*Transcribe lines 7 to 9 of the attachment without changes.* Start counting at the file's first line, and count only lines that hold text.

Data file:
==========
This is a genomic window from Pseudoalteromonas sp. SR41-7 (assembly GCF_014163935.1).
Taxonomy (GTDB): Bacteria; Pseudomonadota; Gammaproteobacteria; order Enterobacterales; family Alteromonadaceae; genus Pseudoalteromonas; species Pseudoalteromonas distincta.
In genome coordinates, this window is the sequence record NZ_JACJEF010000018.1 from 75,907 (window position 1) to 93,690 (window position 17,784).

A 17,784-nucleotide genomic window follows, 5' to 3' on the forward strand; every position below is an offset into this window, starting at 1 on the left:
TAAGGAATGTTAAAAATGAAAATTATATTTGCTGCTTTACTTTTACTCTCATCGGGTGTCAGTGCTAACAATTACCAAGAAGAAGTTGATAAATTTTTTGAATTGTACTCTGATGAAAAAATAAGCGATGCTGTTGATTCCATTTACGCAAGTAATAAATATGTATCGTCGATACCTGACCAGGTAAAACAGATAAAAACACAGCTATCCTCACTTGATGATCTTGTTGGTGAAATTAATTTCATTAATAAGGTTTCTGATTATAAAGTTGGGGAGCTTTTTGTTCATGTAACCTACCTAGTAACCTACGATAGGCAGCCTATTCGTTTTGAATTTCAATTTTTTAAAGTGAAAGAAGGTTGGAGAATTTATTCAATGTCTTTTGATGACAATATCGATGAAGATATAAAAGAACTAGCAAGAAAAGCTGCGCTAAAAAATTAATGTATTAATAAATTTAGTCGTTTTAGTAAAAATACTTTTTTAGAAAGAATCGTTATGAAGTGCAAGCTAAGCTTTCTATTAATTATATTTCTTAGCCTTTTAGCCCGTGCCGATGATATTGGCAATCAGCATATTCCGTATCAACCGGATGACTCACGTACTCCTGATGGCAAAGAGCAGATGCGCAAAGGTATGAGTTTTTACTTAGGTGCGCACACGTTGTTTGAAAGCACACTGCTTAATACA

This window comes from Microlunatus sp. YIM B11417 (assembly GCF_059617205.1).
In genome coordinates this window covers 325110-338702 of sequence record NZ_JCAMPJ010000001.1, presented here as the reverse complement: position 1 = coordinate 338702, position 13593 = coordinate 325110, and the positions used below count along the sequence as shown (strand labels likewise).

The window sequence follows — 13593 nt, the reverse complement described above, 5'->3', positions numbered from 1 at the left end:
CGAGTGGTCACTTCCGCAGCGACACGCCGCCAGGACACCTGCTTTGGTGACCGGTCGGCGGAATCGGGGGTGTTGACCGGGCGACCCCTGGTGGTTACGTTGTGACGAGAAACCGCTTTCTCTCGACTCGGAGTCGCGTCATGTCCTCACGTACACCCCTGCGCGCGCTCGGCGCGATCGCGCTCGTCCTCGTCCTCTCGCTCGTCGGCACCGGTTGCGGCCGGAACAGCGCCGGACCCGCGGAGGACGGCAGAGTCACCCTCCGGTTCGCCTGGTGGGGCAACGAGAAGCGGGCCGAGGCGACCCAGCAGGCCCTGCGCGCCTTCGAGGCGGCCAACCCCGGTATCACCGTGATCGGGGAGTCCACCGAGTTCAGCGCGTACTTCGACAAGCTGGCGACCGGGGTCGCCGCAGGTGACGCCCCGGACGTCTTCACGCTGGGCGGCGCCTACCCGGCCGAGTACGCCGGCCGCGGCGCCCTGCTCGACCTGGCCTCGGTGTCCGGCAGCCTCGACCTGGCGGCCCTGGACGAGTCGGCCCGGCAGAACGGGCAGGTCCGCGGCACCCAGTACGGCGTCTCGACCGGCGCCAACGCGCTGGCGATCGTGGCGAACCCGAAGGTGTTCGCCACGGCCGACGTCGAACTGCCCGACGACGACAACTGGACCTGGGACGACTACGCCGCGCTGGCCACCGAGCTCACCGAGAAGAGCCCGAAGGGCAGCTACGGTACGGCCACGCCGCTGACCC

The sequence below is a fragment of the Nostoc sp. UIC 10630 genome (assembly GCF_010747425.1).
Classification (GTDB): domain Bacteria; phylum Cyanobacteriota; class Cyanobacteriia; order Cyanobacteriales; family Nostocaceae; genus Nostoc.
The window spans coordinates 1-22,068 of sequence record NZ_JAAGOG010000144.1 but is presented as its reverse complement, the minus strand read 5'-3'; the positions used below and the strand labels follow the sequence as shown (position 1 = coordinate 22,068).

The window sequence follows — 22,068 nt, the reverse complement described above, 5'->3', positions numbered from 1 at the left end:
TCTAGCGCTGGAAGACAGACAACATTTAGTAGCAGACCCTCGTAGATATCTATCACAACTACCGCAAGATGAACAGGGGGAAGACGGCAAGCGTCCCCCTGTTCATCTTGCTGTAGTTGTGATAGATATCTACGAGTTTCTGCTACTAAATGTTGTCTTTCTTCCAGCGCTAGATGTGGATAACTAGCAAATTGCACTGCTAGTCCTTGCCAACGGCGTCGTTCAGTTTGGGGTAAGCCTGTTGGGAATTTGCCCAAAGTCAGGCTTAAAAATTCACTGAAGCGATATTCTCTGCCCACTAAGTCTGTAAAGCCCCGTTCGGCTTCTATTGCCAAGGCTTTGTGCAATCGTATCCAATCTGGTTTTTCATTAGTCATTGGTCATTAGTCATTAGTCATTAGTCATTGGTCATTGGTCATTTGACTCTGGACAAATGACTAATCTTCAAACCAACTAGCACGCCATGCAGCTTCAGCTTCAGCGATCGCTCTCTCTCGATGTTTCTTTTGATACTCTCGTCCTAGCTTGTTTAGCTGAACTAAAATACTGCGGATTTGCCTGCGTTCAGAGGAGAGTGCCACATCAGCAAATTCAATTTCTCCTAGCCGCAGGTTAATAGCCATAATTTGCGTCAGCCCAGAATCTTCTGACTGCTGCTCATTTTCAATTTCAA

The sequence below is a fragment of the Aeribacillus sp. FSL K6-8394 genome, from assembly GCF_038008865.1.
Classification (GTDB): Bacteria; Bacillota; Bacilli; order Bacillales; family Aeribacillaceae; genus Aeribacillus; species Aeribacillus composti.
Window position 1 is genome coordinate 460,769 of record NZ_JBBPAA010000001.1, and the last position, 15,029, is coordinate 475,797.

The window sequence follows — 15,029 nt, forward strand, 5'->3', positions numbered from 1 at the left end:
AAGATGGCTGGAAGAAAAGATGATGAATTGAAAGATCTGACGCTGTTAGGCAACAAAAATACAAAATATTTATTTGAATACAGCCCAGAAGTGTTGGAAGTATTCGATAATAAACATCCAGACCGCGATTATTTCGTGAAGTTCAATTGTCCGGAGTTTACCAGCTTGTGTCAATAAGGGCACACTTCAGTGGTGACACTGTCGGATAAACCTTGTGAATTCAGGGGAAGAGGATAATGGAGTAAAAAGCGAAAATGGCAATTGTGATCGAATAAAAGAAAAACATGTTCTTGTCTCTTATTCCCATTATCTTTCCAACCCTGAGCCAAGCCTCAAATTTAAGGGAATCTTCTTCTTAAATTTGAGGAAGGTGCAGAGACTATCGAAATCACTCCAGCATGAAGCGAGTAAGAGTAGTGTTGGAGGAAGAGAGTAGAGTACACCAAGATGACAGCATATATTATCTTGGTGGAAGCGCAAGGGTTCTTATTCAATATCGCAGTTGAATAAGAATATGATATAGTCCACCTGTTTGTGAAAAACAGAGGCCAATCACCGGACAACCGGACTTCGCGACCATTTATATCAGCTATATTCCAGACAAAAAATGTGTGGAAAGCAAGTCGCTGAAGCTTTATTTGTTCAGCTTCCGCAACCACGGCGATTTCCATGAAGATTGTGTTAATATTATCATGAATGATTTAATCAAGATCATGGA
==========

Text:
In genome coordinates this window covers 325110-338702 of sequence record NZ_JCAMPJ010000001.1, presented here as the reverse complement: position 1 = coordinate 338702, position 13593 = coordinate 325110, and the positions used below count along the sequence as shown (strand labels likewise).

The window sequence follows — 13593 nt, the reverse complement described above, 5'->3', positions numbered from 1 at the left end:
CGAGTGGTCACTTCCGCAGCGACACGCCGCCAGGACACCTGCTTTGGTGACCGGTCGGCGGAATCGGGGGTGTTGACCGGGCGACCCCTGGTGGTTACGTTGTGACGAGAAACCGCTTTCTCTCGACTCGGAGTCGCGTCATGTCCTCACGTACACCCCTGCGCGCGCTCGGCGCGATCGCGCTCGTCCTCGTCCTCTCGCTCGTCGGCACCGGTTGCGGCCGGAACAGCGCCGGACCCGCGGAGGACGGCAGAGTCACCCTCCGGTTCGCCTGGTGGGGCAACGAGAAGCGGGCCGAGGCGACCCAGCAGGCCCTGCGCGCCTTCGAGGCGGCCAACCCCGGTATCACCGTGATCGGGGAGTCCACCGAGTTCAGCGCGTACTTCGACAAGCTGGCGACCGGGGTCGCCGCAGGTGACGCCCCGGACGTCTTCACGCTGGGCGGCGCCTACCCGGCCGAGTACGCCGGCCGCGGCGCCCTGCTCGACCTGGCCTCGGTGTCCGGCAGCCTCGACCTGGCGGCCCTGGACGAGTCGGCCCGGCAGAACGGGCAGGTCCGCGGCACCCAGTACGGCGTCTCGACCGGCGCCAACGCGCTGGCGATCGTGGCGAACCCGAAGGTGTTCGCCACGGCCGACGTCGAACTGCCCGACGACGACAACTGGACCTGGGACGACTACGCCGCGCTGGCCACCGAGCTCACCGAGAAGAGCCCGAAGGGCAGCTACGGTACGGCCACGCCGCTGACCC